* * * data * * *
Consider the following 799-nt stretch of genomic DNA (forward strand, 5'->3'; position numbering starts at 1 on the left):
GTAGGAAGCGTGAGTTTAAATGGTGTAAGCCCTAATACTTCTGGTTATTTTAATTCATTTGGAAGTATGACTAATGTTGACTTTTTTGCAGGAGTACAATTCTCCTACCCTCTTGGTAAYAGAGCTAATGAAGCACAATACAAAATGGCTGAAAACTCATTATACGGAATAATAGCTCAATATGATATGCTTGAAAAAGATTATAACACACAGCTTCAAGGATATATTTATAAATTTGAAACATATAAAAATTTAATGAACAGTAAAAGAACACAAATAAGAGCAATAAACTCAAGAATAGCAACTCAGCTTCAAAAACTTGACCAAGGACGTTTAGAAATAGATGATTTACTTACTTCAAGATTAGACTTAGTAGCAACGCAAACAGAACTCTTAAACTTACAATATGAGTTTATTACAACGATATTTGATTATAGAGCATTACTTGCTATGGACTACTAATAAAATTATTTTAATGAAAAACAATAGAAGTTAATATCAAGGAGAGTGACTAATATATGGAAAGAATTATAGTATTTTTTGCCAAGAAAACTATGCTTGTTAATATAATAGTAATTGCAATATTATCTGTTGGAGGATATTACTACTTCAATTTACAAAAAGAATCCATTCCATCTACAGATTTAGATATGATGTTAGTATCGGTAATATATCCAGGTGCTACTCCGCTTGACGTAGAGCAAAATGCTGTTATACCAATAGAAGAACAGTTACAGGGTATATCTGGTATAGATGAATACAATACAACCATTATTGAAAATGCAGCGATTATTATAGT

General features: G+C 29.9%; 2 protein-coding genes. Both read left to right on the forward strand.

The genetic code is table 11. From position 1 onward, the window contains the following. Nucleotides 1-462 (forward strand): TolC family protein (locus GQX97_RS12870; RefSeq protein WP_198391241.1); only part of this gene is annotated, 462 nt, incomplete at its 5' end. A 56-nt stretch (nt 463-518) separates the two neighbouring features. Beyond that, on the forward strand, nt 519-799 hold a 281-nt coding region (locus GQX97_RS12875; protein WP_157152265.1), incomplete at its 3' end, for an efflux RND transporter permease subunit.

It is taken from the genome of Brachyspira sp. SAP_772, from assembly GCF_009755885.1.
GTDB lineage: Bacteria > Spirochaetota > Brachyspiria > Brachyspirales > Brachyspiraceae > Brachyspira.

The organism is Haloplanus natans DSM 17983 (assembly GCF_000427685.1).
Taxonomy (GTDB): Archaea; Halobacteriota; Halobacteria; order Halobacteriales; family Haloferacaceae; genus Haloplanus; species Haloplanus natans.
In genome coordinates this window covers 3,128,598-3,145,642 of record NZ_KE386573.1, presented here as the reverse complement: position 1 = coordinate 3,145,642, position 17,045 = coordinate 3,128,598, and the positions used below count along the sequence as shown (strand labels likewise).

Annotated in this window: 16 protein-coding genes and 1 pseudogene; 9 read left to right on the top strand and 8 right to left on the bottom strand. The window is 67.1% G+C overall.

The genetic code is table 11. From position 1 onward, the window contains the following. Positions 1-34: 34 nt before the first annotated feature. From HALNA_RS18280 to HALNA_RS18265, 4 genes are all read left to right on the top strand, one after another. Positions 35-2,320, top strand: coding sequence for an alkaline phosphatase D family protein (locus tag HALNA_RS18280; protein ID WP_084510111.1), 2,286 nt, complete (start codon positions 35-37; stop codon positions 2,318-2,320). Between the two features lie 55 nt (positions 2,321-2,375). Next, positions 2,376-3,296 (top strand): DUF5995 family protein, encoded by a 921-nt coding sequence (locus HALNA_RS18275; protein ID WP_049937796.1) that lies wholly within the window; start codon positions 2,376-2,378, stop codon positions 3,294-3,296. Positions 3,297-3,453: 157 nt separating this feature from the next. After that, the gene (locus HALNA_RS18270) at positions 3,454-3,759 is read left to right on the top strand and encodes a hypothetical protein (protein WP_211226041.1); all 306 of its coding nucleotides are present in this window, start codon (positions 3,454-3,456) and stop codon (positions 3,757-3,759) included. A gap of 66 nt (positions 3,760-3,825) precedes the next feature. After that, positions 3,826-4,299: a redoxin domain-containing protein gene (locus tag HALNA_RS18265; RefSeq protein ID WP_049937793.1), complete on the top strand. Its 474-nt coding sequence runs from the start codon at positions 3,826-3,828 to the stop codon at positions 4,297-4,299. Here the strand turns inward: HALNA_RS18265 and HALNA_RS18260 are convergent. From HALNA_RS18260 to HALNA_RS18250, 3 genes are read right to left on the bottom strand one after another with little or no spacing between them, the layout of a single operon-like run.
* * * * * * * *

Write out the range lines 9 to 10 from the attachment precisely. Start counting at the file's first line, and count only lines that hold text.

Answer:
In genome coordinates this window covers 3,128,598-3,145,642 of record NZ_KE386573.1, presented here as the reverse complement: position 1 = coordinate 3,145,642, position 17,045 = coordinate 3,128,598, and the positions used below count along the sequence as shown (strand labels likewise).

Annotated in this window: 16 protein-coding genes and 1 pseudogene; 9 read left to right on the top strand and 8 right to left on the bottom strand. The window is 67.1% G+C overall.